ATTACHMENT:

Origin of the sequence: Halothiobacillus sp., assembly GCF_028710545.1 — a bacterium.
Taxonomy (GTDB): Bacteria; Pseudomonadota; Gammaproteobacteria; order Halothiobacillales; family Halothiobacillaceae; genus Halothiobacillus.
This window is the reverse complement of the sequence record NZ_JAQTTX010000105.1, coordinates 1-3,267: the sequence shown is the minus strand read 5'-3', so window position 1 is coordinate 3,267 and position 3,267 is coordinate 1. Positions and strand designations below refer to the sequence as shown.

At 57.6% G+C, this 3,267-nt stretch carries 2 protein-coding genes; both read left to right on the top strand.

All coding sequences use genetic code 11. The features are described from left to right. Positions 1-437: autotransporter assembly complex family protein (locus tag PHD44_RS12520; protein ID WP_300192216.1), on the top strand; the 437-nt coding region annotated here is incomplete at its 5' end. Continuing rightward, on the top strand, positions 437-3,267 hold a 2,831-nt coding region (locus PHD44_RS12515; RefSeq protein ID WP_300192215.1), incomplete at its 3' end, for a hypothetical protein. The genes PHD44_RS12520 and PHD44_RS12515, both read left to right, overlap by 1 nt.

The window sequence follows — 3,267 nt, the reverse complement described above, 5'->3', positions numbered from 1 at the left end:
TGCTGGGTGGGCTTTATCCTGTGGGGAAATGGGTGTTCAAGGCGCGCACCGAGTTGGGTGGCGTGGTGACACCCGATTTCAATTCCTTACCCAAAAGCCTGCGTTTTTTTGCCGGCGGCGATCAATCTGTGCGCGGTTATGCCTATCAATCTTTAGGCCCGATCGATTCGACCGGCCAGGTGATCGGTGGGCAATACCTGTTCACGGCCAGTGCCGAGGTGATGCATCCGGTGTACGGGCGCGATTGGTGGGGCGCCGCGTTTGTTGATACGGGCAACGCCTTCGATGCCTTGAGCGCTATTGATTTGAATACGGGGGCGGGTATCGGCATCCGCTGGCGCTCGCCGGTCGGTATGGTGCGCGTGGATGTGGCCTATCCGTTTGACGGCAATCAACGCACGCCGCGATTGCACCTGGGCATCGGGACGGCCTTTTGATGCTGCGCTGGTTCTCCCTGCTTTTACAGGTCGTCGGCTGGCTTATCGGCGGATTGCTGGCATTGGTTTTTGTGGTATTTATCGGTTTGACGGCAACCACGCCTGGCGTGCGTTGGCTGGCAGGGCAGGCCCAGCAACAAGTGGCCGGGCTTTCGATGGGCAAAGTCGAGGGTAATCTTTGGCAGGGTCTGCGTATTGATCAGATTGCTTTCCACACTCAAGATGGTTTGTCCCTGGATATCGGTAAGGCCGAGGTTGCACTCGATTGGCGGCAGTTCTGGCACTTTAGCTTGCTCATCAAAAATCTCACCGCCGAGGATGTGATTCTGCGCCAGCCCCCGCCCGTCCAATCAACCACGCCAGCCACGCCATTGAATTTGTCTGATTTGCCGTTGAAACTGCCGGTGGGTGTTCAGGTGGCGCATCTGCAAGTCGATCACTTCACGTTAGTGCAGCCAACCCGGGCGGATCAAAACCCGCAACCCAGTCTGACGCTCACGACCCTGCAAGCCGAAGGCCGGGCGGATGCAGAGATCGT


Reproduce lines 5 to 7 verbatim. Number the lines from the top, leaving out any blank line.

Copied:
All coding sequences use genetic code 11. The features are described from left to right. Positions 1-437: autotransporter assembly complex family protein (locus tag PHD44_RS12520; protein ID WP_300192216.1), on the top strand; the 437-nt coding region annotated here is incomplete at its 5' end. Continuing rightward, on the top strand, positions 437-3,267 hold a 2,831-nt coding region (locus PHD44_RS12515; RefSeq protein ID WP_300192215.1), incomplete at its 3' end, for a hypothetical protein. The genes PHD44_RS12520 and PHD44_RS12515, both read left to right, overlap by 1 nt.

The window sequence follows — 3,267 nt, the reverse complement described above, 5'->3', positions numbered from 1 at the left end:
TGCTGGGTGGGCTTTATCCTGTGGGGAAATGGGTGTTCAAGGCGCGCACCGAGTTGGGTGGCGTGGTGACACCCGATTTCAATTCCTTACCCAAAAGCCTGCGTTTTTTTGCCGGCGGCGATCAATCTGTGCGCGGTTATGCCTATCAATCTTTAGGCCCGATCGATTCGACCGGCCAGGTGATCGGTGGGCAATACCTGTTCACGGCCAGTGCCGAGGTGATGCATCCGGTGTACGGGCGCGATTGGTGGGGCGCCGCGTTTGTTGATACGGGCAACGCCTTCGATGCCTTGAGCGCTATTGATTTGAATACGGGGGCGGGTATCGGCATCCGCTGGCGCTCGCCGGTCGGTATGGTGCGCGTGGATGTGGCCTATCCGTTTGACGGCAATCAACGCACGCCGCGATTGCACCTGGGCATCGGGACGGCCTTTTGATGCTGCGCTGGTTCTCCCTGCTTTTACAGGTCGTCGGCTGGCTTATCGGCGGATTGCTGGCATTGGTTTTTGTGGTATTTATCGGTTTGACGGCAACCACGCCTGGCGTGCGTTGGCTGGCAGGGCAGGCCCAGCAACAAGTGGCCGGGCTTTCGATGGGCAAAGTCGAGGGTAATCTTTGGCAGGGTCTGCGTATTGATCAGATTGCTTTCCACACTCAAGATGGTTTGTCCCTGGATATCGGTAAGGCCGAGGTTGCACTCGATTGGCGGCAGTTCTGGCACTTTAGCTTGCTCATCAAAAATCTCACCGCCGAGGATGTGATTCTGCGCCAGCCCCCGCCCGTCCAATCAACCACGCCAGCCACGCCATTGAATTTGTCTGATTTGCCGTTGAAACTGCCGGTGGGTGTTCAGGTGGCGCATCTGCAAGTCGATCACTTCACGTTAGTGCAGCCAACCCGGGCGGATCAAAACCCGCAACCCAGTCTGACGCTCACGACCCTGCAAGCCGAAGGCCGGGCGGATGCAGAGATCGT